NEW YORK — Having dutifully manned the entrance to The Carlyle for more than 50 years, Michael O’Connell is more or less a walking storybook. The gracious Irishman has greeted princes and princesses, presidents and movie stars — and to this day can tell you most of their room numbers. He was one of the first people president Harry Truman saw before embarking on his daily walk, and he snuck Princess Diana in through the back doors. This week, O’Connell, who has a house in Bay Ridge, Brooklyn, and another upstate, retires as captain of the bellmen of the hotel, which is owned by Rosewood Hotels. He patiently, if reluctantly, took time off before his big bash this evening for a diplomatic conversation about what he’ll miss the most.

WWD: When you started in the package room at 18, did you ever think you’d stay here this long?

Michael O’Connell: Never in my wildest dreams did I ever think I would accomplish so much. What I give to The Carlyle, I get back hundredfold. The guests were a great help to me. They put my kids through college and paid the mortgage on my house.

WWD: With tips?

M.O.: Everything combined. The best thing I got was just before I went overseas [to serve in the Korean War]. There was a couple here; I used to take care of their mail when they went away. I told them I got called by Uncle Sam, and the night before I left they gave me a check for $500. That was a lot of money then. It helped me buy a car when I got back.

WWD: Both Elizabeth Taylor and Jackie Kennedy were residents here. Who was the better tenant?

M.O.: Well, Jackie stayed here after the assassination, with the children. She stayed in 1812, which was a duplex at the time. They were both beautiful people. Liz Taylor was stunning, she stayed in 2701 for quite a while. She was doing “The Little Foxes.”

WWD: Who would you say was the hotel’s most difficult guest?

This story first appeared in the June 29, 2006 issue of WWD. Subscribe Today.

M.O.: Willie Nelson. I had to give him a big tour before he chose a suite. He’s a man who’s very good if he gets what he wants.

WWD: Have you ever been starstruck?

M.O.: I had the pleasure one time of showing Judy Garland a suite. She came in at lunchtime and had sunglasses that covered her little face. She said, “I want something with a terrace if that’s at all possible.” So I showed her 1501, a two-bedroom suite with a nice terrace going out over Madison Avenue. She says, “This is it, thank you very much.” She was with her two girls [Liza Minnelli and Lorna Luft]. In the meantime, I phoned the managing director and said, “Who the heck is this lady?” He said, “That’s Judy Garland.” My hands started to perspire.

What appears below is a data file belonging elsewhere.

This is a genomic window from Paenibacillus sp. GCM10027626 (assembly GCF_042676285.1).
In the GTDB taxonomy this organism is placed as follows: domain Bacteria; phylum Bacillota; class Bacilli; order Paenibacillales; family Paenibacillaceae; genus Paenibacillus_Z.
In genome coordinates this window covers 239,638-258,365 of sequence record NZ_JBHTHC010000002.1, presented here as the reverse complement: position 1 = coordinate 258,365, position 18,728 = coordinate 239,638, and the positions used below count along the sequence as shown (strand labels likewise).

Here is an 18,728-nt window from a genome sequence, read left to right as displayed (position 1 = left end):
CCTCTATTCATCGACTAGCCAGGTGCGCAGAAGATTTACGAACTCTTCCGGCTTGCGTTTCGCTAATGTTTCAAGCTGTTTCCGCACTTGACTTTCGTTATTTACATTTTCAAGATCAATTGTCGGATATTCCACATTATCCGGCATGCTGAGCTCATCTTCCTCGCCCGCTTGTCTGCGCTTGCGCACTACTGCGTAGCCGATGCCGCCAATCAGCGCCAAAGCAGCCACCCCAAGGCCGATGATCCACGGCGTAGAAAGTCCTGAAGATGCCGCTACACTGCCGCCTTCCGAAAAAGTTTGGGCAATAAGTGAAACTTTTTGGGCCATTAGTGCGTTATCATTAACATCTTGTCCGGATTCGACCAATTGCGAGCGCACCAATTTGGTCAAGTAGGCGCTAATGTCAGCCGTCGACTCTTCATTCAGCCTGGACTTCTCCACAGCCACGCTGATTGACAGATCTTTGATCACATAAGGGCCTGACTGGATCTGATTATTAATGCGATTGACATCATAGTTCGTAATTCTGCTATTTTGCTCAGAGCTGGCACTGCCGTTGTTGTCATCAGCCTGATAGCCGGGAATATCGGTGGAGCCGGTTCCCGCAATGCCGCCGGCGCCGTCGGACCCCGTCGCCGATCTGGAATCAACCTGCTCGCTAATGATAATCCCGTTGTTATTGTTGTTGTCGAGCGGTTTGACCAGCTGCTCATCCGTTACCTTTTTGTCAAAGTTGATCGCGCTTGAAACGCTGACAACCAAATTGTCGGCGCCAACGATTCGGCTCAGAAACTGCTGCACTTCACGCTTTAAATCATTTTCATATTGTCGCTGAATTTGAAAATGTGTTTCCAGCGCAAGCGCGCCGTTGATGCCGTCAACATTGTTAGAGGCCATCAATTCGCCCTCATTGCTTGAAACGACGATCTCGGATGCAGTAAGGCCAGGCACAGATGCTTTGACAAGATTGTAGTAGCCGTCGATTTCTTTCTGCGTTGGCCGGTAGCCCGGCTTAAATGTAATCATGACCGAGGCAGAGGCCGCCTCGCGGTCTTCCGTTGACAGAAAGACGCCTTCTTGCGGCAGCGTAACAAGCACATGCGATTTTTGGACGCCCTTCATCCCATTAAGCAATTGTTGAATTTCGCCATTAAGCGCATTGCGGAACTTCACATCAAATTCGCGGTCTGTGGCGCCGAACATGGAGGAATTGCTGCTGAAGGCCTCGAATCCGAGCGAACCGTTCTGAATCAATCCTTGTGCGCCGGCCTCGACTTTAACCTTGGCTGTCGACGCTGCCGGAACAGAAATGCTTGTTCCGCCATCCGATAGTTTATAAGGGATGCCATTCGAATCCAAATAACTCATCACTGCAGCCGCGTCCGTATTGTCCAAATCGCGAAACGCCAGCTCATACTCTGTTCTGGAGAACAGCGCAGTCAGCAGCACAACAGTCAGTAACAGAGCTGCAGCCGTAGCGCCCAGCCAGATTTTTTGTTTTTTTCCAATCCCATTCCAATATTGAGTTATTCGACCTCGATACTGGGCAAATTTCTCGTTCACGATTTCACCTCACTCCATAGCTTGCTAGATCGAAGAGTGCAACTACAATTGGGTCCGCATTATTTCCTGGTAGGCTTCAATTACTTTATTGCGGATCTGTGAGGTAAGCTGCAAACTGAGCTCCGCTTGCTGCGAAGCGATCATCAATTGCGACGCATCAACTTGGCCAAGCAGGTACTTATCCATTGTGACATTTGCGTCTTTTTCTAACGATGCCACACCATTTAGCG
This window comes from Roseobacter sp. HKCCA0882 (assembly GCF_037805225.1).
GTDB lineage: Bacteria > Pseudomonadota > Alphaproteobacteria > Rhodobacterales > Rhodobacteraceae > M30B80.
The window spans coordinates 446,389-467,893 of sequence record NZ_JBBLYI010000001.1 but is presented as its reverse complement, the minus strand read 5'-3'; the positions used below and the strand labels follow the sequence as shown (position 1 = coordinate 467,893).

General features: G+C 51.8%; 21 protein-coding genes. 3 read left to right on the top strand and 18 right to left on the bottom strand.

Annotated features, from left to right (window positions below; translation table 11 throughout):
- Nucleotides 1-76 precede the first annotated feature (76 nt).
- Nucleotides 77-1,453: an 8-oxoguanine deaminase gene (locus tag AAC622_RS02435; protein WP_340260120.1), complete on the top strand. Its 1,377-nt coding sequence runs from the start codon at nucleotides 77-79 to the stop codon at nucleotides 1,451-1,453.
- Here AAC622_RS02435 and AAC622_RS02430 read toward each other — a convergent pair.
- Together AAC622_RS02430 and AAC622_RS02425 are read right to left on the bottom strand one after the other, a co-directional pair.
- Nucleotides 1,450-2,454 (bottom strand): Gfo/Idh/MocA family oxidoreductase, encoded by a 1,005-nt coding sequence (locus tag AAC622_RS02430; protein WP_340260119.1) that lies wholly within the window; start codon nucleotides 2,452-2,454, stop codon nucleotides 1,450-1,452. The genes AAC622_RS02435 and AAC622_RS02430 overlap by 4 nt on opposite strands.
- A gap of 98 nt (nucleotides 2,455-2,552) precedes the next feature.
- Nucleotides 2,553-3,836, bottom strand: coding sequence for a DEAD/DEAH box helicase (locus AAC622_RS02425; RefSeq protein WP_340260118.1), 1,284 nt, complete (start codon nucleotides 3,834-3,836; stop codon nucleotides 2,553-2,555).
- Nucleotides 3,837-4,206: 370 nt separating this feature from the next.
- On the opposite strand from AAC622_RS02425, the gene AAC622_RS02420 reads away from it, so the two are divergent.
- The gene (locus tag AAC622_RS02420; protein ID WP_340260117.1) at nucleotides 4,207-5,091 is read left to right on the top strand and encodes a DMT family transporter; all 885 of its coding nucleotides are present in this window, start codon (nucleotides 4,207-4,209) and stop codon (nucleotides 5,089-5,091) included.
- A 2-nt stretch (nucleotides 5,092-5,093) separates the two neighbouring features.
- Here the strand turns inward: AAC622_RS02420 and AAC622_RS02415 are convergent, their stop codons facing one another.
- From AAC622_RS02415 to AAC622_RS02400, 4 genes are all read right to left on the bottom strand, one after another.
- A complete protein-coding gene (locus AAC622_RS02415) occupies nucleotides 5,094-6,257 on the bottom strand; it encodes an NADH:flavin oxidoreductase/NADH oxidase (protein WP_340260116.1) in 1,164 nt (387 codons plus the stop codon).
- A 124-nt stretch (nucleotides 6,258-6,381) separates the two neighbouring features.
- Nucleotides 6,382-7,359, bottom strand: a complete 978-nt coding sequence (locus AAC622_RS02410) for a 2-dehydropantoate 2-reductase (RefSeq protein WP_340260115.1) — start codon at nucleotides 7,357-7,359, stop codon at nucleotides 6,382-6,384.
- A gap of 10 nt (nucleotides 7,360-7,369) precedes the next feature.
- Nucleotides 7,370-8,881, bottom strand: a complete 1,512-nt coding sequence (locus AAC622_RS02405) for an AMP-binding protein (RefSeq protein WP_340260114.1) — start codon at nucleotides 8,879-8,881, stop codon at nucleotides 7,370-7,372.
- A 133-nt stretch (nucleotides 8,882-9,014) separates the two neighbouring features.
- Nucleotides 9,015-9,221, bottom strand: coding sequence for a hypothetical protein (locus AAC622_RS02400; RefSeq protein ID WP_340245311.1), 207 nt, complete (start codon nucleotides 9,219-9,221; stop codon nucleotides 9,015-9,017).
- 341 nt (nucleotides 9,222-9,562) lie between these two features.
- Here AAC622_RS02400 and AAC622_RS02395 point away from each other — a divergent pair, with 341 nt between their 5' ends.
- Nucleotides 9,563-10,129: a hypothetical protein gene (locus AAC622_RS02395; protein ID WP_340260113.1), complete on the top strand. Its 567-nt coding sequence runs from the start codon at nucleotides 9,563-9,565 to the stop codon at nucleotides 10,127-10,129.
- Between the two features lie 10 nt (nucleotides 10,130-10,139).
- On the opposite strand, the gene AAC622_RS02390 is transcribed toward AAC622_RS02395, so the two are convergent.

WWD: Is there a particular moment you’ll remember from your time here?

M.O.: When I first came on the floor I was nervous. The prime minister of France was coming at the time. The next morning, I was hoping I wouldn’t meet anyone important. Who walks out of the elevator but president Truman. His daughter, Margaret, lived here for two years. So I took a deep breath and said, “Good morning Mr. President, how are you sir?” Meanwhile my palms are really perspiring. I said, “Have a good walk, Mr. President,” and that was it. You meet one, you get used to it.

WWD: You sound fairly jaded.

M.O.: My palms do not perspire anymore. Prince Charles was very nice and he was here with his new wife [Camilla Parker Bowles]. She was a very nice, very pleasant, beautiful person. Of course, not as pretty and as elegant as Princess Diana.

WWD: So, are you going to write a book?

M.O.: I have been asked to, but I tell people I’m not really interested. I did keep a list of princes, kings, people who have stayed here. But I don’t have any trash to throw in there.

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